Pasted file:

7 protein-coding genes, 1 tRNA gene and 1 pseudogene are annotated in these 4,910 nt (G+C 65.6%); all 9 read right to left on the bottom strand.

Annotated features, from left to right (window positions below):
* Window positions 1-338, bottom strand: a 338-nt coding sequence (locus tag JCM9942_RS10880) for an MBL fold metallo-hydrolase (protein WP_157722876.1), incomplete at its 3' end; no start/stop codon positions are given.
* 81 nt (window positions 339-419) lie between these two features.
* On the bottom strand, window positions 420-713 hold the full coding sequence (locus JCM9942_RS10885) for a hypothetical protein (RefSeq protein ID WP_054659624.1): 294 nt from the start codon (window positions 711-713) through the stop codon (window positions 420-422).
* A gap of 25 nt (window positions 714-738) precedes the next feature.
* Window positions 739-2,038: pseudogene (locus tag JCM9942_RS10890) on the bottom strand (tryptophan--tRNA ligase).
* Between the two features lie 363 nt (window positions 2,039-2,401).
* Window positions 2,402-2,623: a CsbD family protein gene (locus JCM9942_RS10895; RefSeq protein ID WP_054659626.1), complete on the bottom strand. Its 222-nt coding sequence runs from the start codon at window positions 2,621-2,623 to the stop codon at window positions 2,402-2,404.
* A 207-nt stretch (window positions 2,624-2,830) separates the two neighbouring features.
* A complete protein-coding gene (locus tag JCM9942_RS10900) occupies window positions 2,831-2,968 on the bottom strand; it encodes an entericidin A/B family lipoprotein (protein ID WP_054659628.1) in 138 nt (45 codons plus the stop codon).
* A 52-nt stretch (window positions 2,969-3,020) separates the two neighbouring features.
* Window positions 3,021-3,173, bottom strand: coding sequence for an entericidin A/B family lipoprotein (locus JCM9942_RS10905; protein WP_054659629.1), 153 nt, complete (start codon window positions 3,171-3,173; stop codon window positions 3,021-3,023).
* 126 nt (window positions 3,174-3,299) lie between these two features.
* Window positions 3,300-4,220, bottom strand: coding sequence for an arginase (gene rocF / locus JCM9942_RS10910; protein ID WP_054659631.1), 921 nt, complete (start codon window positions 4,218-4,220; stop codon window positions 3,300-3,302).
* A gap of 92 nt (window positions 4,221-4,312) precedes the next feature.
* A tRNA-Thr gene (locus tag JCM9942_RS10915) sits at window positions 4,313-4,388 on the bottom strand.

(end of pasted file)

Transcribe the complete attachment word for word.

7 protein-coding genes, 1 tRNA gene and 1 pseudogene are annotated in these 4,910 nt (G+C 65.6%); all 9 read right to left on the bottom strand.

Annotated features, from left to right (window positions below):
* Window positions 1-338, bottom strand: a 338-nt coding sequence (locus tag JCM9942_RS10880) for an MBL fold metallo-hydrolase (protein WP_157722876.1), incomplete at its 3' end; no start/stop codon positions are given.
* 81 nt (window positions 339-419) lie between these two features.
* On the bottom strand, window positions 420-713 hold the full coding sequence (locus JCM9942_RS10885) for a hypothetical protein (RefSeq protein ID WP_054659624.1): 294 nt from the start codon (window positions 711-713) through the stop codon (window positions 420-422).
* A gap of 25 nt (window positions 714-738) precedes the next feature.
* Window positions 739-2,038: pseudogene (locus tag JCM9942_RS10890) on the bottom strand (tryptophan--tRNA ligase).
* Between the two features lie 363 nt (window positions 2,039-2,401).
* Window positions 2,402-2,623: a CsbD family protein gene (locus JCM9942_RS10895; RefSeq protein ID WP_054659626.1), complete on the bottom strand. Its 222-nt coding sequence runs from the start codon at window positions 2,621-2,623 to the stop codon at window positions 2,402-2,404.
* A 207-nt stretch (window positions 2,624-2,830) separates the two neighbouring features.
* A complete protein-coding gene (locus tag JCM9942_RS10900) occupies window positions 2,831-2,968 on the bottom strand; it encodes an entericidin A/B family lipoprotein (protein ID WP_054659628.1) in 138 nt (45 codons plus the stop codon).
* A 52-nt stretch (window positions 2,969-3,020) separates the two neighbouring features.
* Window positions 3,021-3,173, bottom strand: coding sequence for an entericidin A/B family lipoprotein (locus JCM9942_RS10905; protein WP_054659629.1), 153 nt, complete (start codon window positions 3,171-3,173; stop codon window positions 3,021-3,023).
* 126 nt (window positions 3,174-3,299) lie between these two features.
* Window positions 3,300-4,220, bottom strand: coding sequence for an arginase (gene rocF / locus JCM9942_RS10910; protein ID WP_054659631.1), 921 nt, complete (start codon window positions 4,218-4,220; stop codon window positions 3,300-3,302).
* A gap of 92 nt (window positions 4,221-4,312) precedes the next feature.
* A tRNA-Thr gene (locus tag JCM9942_RS10915) sits at window positions 4,313-4,388 on the bottom strand.